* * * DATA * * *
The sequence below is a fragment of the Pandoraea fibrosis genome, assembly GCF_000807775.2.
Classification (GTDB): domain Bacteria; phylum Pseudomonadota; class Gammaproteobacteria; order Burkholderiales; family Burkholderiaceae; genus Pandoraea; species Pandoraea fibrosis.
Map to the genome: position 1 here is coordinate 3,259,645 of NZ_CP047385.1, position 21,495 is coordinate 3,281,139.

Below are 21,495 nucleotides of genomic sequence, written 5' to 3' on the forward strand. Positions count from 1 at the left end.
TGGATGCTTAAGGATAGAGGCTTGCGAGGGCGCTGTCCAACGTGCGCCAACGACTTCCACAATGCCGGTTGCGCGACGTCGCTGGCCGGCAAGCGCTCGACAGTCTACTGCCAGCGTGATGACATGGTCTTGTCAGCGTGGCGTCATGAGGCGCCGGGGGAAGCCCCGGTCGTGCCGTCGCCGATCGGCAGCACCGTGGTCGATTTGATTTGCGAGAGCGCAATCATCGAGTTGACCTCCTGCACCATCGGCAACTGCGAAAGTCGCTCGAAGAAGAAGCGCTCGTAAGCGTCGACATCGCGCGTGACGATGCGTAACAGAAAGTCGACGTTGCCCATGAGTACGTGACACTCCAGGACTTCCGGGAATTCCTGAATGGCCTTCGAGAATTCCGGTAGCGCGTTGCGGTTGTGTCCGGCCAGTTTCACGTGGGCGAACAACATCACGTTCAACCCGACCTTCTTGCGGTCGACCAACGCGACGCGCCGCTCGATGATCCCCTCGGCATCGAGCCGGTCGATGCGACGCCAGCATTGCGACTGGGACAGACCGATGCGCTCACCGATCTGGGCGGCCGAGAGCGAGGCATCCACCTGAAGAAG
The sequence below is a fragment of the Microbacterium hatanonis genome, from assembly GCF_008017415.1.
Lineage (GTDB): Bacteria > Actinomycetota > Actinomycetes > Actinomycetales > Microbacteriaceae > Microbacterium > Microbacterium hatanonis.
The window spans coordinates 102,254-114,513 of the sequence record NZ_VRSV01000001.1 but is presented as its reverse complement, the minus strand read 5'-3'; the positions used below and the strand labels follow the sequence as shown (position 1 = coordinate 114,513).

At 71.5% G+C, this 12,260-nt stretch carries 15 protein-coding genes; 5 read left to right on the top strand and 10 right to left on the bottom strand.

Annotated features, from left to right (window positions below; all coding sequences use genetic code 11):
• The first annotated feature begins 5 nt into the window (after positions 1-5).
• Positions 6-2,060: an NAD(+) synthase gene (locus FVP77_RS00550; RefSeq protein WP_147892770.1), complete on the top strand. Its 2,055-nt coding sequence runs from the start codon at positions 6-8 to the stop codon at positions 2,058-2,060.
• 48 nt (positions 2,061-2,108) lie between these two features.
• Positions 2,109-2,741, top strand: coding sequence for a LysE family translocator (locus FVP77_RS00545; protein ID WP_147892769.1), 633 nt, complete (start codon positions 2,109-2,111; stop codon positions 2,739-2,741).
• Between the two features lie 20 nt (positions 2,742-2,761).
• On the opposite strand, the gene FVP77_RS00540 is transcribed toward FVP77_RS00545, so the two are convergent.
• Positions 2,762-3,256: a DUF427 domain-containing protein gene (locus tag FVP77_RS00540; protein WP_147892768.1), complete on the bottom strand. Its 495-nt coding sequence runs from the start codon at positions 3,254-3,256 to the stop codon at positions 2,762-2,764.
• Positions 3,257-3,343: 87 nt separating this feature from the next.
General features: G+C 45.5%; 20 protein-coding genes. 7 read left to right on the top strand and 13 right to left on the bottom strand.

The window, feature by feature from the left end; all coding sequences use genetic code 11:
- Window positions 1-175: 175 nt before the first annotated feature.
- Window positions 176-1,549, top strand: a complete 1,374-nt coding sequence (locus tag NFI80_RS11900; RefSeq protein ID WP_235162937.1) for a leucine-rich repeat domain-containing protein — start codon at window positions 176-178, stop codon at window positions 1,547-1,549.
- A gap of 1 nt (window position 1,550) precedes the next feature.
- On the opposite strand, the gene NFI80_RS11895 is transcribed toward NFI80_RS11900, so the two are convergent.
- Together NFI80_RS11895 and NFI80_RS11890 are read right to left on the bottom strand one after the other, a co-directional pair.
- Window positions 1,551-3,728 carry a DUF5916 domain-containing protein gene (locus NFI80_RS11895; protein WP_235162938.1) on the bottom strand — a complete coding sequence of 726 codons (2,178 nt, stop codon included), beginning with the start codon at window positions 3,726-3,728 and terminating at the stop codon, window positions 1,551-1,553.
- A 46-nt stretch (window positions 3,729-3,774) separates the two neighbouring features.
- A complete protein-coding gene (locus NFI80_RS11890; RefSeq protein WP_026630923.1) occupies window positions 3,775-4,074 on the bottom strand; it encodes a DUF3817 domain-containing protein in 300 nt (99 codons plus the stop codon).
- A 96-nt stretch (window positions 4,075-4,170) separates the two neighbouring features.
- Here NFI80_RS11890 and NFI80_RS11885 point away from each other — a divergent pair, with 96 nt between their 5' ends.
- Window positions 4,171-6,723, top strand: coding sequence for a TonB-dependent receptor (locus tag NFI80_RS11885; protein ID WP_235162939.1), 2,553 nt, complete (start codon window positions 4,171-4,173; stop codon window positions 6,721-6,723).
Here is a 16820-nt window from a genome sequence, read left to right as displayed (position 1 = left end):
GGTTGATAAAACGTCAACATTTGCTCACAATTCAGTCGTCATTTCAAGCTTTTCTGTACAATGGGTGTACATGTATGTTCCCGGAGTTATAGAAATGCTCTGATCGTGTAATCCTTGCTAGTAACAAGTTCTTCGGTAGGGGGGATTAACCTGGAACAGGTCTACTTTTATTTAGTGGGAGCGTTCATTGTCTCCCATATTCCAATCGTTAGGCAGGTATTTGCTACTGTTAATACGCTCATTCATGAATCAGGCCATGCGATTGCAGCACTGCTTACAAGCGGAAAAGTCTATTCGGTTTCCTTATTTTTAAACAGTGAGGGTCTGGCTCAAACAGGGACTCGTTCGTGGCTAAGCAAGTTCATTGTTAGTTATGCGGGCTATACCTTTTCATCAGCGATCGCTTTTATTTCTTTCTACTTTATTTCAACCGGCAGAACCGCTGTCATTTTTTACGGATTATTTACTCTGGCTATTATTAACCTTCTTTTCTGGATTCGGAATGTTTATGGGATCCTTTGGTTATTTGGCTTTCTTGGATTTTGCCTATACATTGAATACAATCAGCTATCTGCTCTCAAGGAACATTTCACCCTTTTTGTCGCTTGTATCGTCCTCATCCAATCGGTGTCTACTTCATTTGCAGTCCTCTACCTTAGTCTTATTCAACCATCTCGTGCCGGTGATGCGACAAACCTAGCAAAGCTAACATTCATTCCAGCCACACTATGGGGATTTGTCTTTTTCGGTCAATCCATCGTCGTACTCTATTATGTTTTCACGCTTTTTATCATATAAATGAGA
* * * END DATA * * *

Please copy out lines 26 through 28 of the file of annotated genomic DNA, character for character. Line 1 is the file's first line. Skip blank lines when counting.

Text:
- Window positions 1,551-3,728 carry a DUF5916 domain-containing protein gene (locus NFI80_RS11895; protein WP_235162938.1) on the bottom strand — a complete coding sequence of 726 codons (2,178 nt, stop codon included), beginning with the start codon at window positions 3,726-3,728 and terminating at the stop codon, window positions 1,551-1,553.
- A 46-nt stretch (window positions 3,729-3,774) separates the two neighbouring features.
- A complete protein-coding gene (locus NFI80_RS11890; RefSeq protein WP_026630923.1) occupies window positions 3,775-4,074 on the bottom strand; it encodes a DUF3817 domain-containing protein in 300 nt (99 codons plus the stop codon).